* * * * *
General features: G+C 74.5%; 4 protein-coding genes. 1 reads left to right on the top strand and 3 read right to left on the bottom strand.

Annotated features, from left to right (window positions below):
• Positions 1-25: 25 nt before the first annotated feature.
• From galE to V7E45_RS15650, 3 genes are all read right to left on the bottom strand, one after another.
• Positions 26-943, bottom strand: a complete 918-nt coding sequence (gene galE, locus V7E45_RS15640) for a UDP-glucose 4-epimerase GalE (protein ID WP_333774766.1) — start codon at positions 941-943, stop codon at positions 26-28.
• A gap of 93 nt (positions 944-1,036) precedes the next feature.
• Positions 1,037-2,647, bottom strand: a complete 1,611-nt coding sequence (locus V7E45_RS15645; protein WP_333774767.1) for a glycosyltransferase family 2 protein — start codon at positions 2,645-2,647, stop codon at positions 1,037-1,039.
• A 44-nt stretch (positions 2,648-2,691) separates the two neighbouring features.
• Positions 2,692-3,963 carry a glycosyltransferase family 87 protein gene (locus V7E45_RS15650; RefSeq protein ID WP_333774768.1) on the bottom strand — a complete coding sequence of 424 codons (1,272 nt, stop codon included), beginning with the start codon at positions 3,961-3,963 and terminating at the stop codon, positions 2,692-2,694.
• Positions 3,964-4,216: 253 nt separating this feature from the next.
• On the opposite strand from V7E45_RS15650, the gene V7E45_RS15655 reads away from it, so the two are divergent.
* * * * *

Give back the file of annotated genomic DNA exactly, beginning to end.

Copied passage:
General features: G+C 74.5%; 4 protein-coding genes. 1 reads left to right on the top strand and 3 read right to left on the bottom strand.

Annotated features, from left to right (window positions below):
• Positions 1-25: 25 nt before the first annotated feature.
• From galE to V7E45_RS15650, 3 genes are all read right to left on the bottom strand, one after another.
• Positions 26-943, bottom strand: a complete 918-nt coding sequence (gene galE, locus V7E45_RS15640) for a UDP-glucose 4-epimerase GalE (protein ID WP_333774766.1) — start codon at positions 941-943, stop codon at positions 26-28.
• A gap of 93 nt (positions 944-1,036) precedes the next feature.
• Positions 1,037-2,647, bottom strand: a complete 1,611-nt coding sequence (locus V7E45_RS15645; protein WP_333774767.1) for a glycosyltransferase family 2 protein — start codon at positions 2,645-2,647, stop codon at positions 1,037-1,039.
• A 44-nt stretch (positions 2,648-2,691) separates the two neighbouring features.
• Positions 2,692-3,963 carry a glycosyltransferase family 87 protein gene (locus V7E45_RS15650; RefSeq protein ID WP_333774768.1) on the bottom strand — a complete coding sequence of 424 codons (1,272 nt, stop codon included), beginning with the start codon at positions 3,961-3,963 and terminating at the stop codon, positions 2,692-2,694.
• Positions 3,964-4,216: 253 nt separating this feature from the next.
• On the opposite strand from V7E45_RS15650, the gene V7E45_RS15655 reads away from it, so the two are divergent.